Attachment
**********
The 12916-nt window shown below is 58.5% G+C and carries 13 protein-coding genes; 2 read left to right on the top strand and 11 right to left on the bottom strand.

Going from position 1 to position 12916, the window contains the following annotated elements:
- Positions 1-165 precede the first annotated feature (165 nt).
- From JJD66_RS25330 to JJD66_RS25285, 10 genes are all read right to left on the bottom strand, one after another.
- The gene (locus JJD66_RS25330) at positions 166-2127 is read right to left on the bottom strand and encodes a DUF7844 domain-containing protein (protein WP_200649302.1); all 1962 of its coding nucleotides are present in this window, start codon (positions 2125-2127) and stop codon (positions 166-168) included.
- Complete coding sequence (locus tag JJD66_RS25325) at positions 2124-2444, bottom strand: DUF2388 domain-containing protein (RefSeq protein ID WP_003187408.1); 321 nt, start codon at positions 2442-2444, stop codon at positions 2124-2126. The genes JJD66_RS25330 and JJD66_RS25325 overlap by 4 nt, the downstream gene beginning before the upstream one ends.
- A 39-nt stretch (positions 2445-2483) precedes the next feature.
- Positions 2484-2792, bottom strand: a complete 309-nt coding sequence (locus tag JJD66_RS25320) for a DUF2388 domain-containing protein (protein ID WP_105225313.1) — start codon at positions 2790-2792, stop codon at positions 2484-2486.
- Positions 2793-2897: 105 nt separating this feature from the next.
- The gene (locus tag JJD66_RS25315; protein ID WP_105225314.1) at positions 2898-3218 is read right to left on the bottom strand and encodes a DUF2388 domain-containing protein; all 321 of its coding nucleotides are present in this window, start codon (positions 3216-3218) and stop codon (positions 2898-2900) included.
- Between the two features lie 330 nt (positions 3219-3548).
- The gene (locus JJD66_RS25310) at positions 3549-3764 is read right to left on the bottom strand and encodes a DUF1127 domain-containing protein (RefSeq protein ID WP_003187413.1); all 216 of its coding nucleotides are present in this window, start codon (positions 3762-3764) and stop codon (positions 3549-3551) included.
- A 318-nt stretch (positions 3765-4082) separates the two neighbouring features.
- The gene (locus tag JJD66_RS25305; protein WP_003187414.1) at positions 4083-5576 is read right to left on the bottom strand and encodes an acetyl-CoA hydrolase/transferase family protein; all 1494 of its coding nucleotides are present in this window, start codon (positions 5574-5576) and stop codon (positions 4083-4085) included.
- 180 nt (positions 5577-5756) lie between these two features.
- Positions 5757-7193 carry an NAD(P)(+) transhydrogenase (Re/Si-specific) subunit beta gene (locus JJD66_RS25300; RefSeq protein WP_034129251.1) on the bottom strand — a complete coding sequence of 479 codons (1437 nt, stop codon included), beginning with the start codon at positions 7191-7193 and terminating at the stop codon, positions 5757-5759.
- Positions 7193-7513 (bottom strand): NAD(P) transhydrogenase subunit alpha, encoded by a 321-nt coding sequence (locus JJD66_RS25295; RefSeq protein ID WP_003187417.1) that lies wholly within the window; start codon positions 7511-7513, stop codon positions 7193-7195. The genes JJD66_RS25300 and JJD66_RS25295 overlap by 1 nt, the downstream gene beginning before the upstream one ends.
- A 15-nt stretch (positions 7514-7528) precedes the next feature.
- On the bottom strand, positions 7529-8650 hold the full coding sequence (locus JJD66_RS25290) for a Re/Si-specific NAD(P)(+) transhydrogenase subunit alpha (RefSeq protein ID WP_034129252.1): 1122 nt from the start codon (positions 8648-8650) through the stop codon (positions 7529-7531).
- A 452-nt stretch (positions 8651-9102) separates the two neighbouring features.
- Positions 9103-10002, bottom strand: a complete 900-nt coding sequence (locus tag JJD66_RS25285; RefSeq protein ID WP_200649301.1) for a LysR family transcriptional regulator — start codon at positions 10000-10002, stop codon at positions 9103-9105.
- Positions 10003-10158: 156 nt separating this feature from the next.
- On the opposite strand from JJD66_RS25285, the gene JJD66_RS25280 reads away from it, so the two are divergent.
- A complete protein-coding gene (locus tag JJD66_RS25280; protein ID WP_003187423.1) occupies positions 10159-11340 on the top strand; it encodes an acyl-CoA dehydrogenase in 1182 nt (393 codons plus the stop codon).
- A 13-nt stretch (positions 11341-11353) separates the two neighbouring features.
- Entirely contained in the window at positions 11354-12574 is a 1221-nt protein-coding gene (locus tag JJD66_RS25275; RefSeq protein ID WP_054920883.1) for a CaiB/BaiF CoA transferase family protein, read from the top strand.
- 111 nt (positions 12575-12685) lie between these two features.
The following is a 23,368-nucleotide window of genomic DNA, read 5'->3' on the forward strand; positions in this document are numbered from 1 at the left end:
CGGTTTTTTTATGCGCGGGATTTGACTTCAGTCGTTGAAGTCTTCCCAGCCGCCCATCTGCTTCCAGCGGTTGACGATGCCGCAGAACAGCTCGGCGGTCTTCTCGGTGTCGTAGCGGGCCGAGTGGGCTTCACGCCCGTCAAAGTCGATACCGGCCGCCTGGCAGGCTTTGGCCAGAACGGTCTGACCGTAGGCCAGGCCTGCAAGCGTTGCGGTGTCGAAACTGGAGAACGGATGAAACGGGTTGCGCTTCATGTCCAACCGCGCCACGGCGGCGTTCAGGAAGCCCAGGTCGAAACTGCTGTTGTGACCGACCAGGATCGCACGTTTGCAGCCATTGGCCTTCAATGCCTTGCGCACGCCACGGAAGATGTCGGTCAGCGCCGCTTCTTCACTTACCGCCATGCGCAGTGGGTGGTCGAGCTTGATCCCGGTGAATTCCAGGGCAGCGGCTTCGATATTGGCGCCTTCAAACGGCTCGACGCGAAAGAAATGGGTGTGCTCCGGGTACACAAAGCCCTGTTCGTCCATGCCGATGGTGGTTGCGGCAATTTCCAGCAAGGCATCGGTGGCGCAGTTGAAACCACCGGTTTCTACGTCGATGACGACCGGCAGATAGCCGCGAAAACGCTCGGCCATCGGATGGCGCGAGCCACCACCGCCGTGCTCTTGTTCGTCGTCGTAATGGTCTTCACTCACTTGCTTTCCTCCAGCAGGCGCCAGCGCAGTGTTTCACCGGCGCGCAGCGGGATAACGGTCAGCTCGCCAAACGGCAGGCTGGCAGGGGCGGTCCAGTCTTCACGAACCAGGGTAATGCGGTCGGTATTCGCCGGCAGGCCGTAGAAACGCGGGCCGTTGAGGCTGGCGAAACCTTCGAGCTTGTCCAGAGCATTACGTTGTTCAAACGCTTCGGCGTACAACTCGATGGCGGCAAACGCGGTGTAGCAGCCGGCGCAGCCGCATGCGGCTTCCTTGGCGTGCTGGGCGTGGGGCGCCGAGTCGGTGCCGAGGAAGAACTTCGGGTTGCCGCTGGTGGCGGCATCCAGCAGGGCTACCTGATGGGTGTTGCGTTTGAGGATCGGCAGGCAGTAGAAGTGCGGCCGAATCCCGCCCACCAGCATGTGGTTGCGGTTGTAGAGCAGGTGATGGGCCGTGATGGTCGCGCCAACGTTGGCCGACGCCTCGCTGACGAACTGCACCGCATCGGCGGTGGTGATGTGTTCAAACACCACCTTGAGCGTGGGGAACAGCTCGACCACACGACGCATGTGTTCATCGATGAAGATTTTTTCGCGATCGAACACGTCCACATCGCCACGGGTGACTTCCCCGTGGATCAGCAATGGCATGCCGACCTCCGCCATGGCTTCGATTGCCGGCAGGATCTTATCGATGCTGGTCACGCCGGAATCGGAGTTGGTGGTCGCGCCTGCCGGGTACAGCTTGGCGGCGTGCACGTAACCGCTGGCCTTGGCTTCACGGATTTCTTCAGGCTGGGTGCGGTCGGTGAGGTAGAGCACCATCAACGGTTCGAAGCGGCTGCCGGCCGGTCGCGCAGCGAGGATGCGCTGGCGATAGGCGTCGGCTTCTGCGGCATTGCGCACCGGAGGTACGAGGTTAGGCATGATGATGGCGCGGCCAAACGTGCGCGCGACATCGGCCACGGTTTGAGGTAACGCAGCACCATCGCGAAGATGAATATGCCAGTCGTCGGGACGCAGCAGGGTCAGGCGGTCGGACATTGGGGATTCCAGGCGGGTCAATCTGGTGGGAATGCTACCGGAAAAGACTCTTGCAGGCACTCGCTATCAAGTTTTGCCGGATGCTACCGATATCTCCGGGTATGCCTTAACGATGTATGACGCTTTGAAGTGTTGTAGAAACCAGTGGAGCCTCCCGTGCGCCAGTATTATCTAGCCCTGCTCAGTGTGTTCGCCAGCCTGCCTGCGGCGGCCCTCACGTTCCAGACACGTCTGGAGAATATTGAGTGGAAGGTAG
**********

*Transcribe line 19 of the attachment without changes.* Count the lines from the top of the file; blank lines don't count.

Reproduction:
- On the bottom strand, positions 7529-8650 hold the full coding sequence (locus JJD66_RS25290) for a Re/Si-specific NAD(P)(+) transhydrogenase subunit alpha (RefSeq protein ID WP_034129252.1): 1122 nt from the start codon (positions 8648-8650) through the stop codon (positions 7529-7531).